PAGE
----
Abstract: Blockchain Revolution & Higher Education

Blockchain Revolution & Higher Education” by Dan Tapscott and Alex Tapscott in Educause Review March/April 2017 


Educause Review (why IT matters to higher education): “What if there was an Internet of value — a global, distributed, highly secure platform, ledger, or database where we could store and exchange things of value and where we could trust each other without powerful intermediaries? That is the blockchain.”  “The blockchain can be programmed to record virtually everything of value and importance to humankind, starting with birth certificates and moving on to educational transcripts, social security cards, student loans, and anything else that can be expressed in code. “  A new pedagogy includes using blockchain to track student involvement in projects and experiential work rather than traditional lecture/testing class models. Students could show skills learned before getting their degree, employers could query the blockchain to find students with a particular learned skill set even before a degree is earned.  (Melanie Swan is looking to the blockchain to tackle student debt head-on. She is the founder of the Institute for Blockchain Studies. – someone/org we should look into??)  Using a blockchain to track a student’s progress in mastering the course material, would allow scholarships to provide smaller sums of money based directly on continued progress, and the blockchain provides a better way to prevent fraudulent use of that scholarship money.  “The blockchain provides a rich, secure, and transparent platform on which to create a global network for higher learning. We believe that higher education works best when it works for all types of teaching and learning, and we believe that this new platform is an engine of inclusion.”  Blockchain technology has the potential to create innovations in higher education in areas such as student records management, teaching, education funding and value and the sharing of information and educational materials on a global network. The argument is that these changes are in the best interests of students despite potential pushback from faculty and administration for uprooting the status quo.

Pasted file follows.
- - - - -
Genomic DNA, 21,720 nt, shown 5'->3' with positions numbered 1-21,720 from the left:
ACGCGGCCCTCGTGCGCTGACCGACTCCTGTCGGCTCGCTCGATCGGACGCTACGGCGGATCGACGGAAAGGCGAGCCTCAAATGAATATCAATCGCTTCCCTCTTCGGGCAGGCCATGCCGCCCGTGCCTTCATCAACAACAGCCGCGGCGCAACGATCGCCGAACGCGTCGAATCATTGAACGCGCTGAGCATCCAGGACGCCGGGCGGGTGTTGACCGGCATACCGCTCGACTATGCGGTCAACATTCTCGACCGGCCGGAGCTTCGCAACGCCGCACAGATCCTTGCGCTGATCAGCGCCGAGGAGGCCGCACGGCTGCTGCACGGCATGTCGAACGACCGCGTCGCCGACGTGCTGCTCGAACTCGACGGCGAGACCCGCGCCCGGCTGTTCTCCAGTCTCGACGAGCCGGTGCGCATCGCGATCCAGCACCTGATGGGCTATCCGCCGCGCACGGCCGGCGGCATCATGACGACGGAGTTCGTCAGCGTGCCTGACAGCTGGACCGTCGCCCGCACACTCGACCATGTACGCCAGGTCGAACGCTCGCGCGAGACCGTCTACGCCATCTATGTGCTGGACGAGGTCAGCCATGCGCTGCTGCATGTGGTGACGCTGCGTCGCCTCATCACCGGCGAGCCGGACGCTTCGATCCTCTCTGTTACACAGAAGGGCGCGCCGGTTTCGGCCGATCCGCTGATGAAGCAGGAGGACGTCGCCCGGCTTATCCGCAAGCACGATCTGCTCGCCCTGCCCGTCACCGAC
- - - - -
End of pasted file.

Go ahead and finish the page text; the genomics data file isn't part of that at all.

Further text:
Tags: blockchains, higher education, articles, intermediate level